After the well publicised case of Ilot v Mitson in 2017, there were concerns that the decision to award an estranged daughter around 10% of her late mother’s estate may have opened the floodgates for adult non-dependant children to bring claims...
Our inheritance dispute solicitors are experts in their field, below is a guide to the process of challenging a Will through lodging a caveat, how to challenge a caveat and how to respond to a warning if you have applied for a caveat. If you would like to speak to an expert in relation to an inheritance dispute call us on 0203 816 9314 or complete our enquiry form.
How to lodge a caveat
If you want to challenge the validity of a person’s Will, after they have died, you can lodge a caveat at the probate registry. This will prevent anyone from obtaining a grant of probate for that person’s estate, which would then give them the power to begin administering the estate. A caveat should only be used where you are challenging the validity of a Will. It should not be used to extend the limitation period if you intend on bringing a claim for financial provision from a person’s estate. The court can order costs against you if you use a caveat for this purpose.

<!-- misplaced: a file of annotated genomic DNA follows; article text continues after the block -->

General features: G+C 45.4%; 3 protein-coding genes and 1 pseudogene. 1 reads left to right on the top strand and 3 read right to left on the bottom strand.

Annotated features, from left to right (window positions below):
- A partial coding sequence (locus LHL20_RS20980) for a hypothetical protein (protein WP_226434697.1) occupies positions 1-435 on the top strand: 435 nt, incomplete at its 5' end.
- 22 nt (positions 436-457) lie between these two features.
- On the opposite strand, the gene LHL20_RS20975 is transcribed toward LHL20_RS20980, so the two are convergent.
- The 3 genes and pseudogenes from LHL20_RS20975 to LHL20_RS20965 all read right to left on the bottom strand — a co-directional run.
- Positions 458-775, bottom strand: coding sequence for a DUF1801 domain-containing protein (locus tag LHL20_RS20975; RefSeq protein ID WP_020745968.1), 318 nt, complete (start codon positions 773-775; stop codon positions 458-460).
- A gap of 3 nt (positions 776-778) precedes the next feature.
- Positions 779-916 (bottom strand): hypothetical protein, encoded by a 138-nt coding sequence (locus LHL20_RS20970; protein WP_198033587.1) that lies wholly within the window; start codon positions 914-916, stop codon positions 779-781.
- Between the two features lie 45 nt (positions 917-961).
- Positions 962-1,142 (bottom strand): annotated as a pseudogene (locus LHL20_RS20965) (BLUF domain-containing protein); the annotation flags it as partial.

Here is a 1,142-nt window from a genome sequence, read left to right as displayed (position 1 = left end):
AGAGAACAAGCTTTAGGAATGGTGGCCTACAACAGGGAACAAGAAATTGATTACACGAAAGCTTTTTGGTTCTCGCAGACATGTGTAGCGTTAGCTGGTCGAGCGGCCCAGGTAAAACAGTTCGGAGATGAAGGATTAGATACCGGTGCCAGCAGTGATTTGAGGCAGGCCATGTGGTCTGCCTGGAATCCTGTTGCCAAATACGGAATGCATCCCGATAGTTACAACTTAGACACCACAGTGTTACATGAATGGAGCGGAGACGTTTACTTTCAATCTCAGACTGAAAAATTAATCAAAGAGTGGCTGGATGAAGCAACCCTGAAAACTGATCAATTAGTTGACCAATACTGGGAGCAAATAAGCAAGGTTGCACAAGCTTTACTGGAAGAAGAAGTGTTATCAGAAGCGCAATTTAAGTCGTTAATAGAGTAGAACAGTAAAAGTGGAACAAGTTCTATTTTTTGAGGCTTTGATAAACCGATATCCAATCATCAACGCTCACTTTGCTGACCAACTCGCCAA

Our specialist solicitors can prepare and send your caveat to the local District Probate Registry whilst investigating your inheritance dispute.
The caveat will remain in place for six months, and if you want it to continue after this date, you will have to write to the probate registry and pay a further fee. If you do this, it will be renewed for another six months. If you want to remove a caveat, you can simply write to the probate registry and ask them to remove it, providing that it has not been challenged.
You should use this six month period to investigate your potential claim, and it is advisable that you seek legal advice as soon as possible.
Stephensons have a specialist inheritance dispute team who will be able to advise you in relation to your dispute. You may also be entitled to legal aid, depending on whether you are financially eligible.